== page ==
REPORT OF THE WORKSHOP TO FORMULATE A STRATEGY FOR THE PACE PROGRAMME
African Union Inter-African Bureau for Animal Resources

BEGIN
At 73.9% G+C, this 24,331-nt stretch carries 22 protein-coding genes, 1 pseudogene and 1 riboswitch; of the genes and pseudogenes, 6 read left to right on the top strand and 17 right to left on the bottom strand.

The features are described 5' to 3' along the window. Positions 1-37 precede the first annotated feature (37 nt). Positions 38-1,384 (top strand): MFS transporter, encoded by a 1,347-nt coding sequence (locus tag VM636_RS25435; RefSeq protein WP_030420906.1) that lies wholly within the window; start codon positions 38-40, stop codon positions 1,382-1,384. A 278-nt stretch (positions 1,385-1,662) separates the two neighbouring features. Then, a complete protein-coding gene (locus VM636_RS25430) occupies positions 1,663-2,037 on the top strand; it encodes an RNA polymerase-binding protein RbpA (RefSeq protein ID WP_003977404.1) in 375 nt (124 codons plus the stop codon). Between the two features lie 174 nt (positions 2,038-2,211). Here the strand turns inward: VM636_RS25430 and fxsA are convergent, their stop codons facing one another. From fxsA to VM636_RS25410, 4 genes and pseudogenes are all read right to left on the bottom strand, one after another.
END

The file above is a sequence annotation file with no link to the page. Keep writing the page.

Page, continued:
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This workshop had been included as an activity of the:first work programme for the Pan-African Programme for the Control of Epizootics (PACE) Common Sendces and Co-ordination Units, but it had been postponed by two months. The dim of the workshop was to draft a PACE strategy document, which, after further refinement, would be presented to the Advisory Committee. The PACE Programme aims to establish and strengthen sustainable epidemiological surveillance of major epizootic diseases and safeguard animal production in Africa. It is a complex programme that covers 32 sub-Saharan countries; it has four major thrusts and six themes, which are represented by the technical units of the Cominon Services. Participants in the workshop included the PACE technical experts and counterparts of the Common Services from Central, Eastern and Western Africa, most of the technical staff of the PACE Co-ordination Units in Bamako and Nairobi, and representatives of the OAU/IBAR and the European Commission. They reviewed the process of strategy development and examined the proposals of each Common Services Unit, using standard criteria to screen for sustainability of programme impacts. The financing agreement for the PACE Programme provides an outline logical framework that orients the programme. It required development to ensure effective project management at national and regional levels. It became evident that, to implement the PACE Programme, close collaboration between Units will be necessary and that this require effective teamwork in planning, implementation, and monitoring. The workshop participants identified problems and constraints likely to arise during the programme. They agreed on a range rernzclial actions, most of which would be undertaken routinely in the course of implementation. Detailed discussions will be held between each Unit and the PCU staff in the preparation of the second year's work programme. The aims of this workshop were partially achieved. It provided the foundation for the development of a coherent strategy for the PACE Programme, and for the development of work programmes, through which the PACE Common Services will provide support to the national PACE programmes. The participants generally regarded the workshop as satisfactory, although there was too little time to finalize the detailed planning of the work programmes ofthe various units. The moderator's report highlights the high workload and the growing concern at the delay in the launch of the PACE Programme, especially at the national level. His recommendations will be taken into account in planning at regional and national levels. In view of the PACE member countries' limited capabilities to develop logical frameworks, it was recommended that the PCU provide assistance, to improve the basis for monitoring and evaluating the programme.
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